Intergenerational Adaptation in North Indian Kathak Dance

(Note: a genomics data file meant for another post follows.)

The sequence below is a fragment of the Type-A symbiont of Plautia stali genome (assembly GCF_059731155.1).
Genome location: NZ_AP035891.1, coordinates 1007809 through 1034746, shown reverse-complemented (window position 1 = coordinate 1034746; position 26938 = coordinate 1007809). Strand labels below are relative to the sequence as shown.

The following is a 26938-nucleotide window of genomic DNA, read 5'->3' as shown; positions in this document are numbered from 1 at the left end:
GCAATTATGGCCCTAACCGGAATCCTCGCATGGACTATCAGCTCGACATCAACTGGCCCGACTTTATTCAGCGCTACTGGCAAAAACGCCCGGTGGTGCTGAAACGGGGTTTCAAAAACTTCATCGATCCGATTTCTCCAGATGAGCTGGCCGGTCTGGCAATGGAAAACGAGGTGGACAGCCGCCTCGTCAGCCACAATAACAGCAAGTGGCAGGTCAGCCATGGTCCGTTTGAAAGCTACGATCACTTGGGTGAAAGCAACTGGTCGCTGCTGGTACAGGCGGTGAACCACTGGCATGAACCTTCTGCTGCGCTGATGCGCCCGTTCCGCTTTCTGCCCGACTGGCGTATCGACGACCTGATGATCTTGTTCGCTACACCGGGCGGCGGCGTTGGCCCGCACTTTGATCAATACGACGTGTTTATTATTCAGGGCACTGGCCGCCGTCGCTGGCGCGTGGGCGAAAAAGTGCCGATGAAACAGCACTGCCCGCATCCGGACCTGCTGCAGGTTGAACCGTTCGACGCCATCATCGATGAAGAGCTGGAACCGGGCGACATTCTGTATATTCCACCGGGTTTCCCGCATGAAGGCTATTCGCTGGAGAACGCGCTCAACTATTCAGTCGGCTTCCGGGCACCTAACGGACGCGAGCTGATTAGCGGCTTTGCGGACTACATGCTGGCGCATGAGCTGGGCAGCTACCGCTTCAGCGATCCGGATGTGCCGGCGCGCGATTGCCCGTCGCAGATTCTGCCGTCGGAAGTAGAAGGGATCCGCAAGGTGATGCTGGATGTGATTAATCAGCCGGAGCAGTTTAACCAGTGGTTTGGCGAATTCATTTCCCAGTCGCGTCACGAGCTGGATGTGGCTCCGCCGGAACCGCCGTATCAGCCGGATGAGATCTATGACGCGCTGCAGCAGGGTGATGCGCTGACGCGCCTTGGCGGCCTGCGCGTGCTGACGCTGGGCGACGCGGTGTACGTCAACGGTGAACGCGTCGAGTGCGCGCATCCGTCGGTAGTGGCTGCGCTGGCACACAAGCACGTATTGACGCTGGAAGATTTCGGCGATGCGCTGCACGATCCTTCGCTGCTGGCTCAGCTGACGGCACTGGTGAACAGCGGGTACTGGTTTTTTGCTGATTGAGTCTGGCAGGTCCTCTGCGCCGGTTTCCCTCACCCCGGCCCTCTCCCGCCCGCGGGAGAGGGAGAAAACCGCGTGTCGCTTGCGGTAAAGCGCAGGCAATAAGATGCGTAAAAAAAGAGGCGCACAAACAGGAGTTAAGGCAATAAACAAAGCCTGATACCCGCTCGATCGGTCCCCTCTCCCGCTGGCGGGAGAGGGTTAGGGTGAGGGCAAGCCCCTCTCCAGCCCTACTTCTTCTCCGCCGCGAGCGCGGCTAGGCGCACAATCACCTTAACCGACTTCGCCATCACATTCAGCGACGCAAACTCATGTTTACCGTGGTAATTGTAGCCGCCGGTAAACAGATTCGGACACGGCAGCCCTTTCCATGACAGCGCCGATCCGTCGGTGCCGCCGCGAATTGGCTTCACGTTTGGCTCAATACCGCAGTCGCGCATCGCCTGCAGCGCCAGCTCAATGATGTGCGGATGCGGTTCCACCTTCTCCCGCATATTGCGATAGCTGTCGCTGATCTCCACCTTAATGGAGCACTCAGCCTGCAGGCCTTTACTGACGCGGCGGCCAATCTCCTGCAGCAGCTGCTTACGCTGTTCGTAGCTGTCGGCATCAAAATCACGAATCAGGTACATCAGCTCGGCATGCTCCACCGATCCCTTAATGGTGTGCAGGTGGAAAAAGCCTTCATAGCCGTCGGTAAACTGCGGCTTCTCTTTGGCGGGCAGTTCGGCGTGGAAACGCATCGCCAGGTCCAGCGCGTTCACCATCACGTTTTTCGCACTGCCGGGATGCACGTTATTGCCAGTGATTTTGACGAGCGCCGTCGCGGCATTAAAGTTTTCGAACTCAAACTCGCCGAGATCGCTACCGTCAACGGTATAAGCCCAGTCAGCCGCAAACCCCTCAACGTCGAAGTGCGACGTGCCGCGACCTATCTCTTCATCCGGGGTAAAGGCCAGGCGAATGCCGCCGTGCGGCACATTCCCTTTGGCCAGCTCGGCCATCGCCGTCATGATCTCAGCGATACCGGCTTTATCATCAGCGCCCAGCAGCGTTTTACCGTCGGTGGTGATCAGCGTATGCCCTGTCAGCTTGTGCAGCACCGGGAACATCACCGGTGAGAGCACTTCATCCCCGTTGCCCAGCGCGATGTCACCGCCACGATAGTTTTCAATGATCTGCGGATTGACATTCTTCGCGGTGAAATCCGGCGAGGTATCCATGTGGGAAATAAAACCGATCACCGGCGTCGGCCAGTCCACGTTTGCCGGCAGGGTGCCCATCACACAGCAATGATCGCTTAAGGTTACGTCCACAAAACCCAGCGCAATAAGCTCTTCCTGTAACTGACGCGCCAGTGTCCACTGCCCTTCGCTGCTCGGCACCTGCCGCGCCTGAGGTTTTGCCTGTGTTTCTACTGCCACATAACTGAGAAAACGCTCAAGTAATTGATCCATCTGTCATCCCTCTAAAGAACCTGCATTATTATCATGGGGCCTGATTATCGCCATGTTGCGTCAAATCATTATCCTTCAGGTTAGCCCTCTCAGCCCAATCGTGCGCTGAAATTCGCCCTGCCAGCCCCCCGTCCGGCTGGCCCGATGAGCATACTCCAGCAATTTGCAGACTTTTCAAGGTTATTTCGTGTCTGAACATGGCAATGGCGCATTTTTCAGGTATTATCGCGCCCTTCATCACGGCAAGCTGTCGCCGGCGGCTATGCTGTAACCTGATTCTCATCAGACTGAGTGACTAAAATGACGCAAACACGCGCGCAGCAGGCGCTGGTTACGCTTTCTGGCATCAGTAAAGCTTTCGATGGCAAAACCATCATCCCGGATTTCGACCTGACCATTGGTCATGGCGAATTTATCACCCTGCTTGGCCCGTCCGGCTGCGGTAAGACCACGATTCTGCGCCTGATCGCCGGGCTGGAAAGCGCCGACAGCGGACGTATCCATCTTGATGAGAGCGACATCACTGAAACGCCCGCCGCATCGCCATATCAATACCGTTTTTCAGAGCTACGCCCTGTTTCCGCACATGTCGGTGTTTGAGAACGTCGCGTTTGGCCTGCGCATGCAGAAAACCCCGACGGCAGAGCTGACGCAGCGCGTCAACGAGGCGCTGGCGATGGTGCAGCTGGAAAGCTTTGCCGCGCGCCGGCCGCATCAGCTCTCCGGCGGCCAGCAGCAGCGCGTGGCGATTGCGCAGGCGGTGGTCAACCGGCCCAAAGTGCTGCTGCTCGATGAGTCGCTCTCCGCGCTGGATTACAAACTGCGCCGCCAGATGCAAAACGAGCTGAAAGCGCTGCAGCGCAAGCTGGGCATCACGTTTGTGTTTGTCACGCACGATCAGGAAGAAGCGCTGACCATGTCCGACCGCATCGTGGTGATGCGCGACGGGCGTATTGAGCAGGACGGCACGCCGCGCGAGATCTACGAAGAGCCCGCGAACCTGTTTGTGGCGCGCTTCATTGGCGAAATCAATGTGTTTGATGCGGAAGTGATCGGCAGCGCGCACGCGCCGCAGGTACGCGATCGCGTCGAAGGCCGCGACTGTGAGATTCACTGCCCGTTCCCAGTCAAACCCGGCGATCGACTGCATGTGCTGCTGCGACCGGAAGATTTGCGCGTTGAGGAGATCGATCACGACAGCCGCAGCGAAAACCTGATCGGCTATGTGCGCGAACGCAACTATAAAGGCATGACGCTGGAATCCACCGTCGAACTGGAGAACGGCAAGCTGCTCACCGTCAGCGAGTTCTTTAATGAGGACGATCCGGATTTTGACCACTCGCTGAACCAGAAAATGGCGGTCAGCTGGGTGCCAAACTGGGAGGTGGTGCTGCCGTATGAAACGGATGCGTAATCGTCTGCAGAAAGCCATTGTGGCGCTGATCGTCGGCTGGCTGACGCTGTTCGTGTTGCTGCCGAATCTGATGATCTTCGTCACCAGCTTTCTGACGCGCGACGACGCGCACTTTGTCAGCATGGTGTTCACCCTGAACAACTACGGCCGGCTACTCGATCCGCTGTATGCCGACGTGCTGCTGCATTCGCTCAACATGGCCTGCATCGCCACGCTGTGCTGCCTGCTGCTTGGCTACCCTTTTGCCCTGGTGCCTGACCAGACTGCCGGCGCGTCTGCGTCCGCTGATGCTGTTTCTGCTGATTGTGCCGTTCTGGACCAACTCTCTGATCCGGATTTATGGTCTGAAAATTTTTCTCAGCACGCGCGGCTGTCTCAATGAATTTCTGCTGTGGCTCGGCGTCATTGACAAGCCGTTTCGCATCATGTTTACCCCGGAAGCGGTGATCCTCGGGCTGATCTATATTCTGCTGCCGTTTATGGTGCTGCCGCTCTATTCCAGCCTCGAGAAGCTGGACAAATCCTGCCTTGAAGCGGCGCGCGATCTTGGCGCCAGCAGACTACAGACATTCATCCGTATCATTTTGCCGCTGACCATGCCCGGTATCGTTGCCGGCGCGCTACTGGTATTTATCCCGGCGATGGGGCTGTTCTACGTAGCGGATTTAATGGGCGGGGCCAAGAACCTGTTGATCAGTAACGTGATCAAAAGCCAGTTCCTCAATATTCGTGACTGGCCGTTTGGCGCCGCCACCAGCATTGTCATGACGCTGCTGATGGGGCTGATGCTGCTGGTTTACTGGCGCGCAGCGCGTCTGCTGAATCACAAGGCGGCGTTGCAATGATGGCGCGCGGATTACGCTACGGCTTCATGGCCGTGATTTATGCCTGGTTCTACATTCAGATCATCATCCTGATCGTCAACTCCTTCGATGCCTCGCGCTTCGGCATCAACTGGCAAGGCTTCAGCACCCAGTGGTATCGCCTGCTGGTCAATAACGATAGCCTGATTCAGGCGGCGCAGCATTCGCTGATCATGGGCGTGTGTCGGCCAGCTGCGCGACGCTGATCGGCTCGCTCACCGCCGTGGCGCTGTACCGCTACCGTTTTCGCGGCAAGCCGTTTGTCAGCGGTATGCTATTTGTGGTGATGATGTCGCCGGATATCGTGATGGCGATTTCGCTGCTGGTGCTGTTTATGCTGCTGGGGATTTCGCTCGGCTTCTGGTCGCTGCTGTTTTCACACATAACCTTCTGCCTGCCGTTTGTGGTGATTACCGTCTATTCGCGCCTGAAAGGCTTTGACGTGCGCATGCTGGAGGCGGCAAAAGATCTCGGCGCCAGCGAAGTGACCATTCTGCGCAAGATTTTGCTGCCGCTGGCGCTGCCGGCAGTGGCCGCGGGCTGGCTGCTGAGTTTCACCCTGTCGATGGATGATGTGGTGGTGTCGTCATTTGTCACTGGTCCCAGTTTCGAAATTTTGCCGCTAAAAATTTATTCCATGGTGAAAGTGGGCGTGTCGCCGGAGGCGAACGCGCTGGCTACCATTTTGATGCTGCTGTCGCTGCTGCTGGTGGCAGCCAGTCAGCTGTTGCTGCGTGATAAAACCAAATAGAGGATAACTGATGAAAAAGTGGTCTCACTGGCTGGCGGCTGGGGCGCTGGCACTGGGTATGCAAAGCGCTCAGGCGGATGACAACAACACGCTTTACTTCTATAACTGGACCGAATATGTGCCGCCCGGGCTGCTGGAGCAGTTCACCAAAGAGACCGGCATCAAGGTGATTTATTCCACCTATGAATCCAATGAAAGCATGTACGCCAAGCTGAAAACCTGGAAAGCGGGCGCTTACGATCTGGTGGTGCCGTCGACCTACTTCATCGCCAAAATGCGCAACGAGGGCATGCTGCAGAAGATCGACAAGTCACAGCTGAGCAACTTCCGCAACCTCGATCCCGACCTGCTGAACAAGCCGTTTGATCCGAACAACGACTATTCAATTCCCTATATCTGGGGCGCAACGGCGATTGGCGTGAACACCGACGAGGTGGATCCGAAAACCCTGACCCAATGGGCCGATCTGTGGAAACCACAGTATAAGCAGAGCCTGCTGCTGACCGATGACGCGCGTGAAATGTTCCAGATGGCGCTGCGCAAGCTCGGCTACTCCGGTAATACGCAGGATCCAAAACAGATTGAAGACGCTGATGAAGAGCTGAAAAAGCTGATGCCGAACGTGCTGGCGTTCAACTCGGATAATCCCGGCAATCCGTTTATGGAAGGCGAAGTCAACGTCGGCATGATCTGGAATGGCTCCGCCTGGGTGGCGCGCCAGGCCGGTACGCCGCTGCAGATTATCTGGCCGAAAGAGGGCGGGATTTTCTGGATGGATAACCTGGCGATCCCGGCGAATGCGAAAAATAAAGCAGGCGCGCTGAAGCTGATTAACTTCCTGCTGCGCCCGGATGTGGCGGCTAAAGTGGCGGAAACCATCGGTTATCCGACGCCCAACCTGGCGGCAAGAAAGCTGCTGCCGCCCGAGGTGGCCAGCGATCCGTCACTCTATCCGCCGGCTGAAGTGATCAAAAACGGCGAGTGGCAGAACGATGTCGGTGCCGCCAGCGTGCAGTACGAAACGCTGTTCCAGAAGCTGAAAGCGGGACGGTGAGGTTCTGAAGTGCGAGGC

Kathak, a classical dance form from northern India, characterised by rhythmically sophisticated footwork, quick turns and storytelling, is traditionally passed down from teacher to student through a close relationship known as the guru-shishya parampara (teacher-disciple tradition). This article examines the shifts in teaching and dance techniques over three generations of gurus and shishyas within one gharānā (stylistic school) of Kathak. Both the culture of training and dance materials have been adapted to changing socio-historical realities, from the decline of the courtesan culture and the growing independence movement in northern India in the early 20th century to the dance’s transplantation in North America in the latter part of the century. This close study of one dance lineage illuminates the impact that changing historical realities and individual proclivities have played in kathak’s stylistic development. It demonstrates that even the basic elements of this style of kathak have been subject to change; furthermore, this flexibility has been a vital part of the teaching of this solo performance tradition since at least the mid-twentieth century.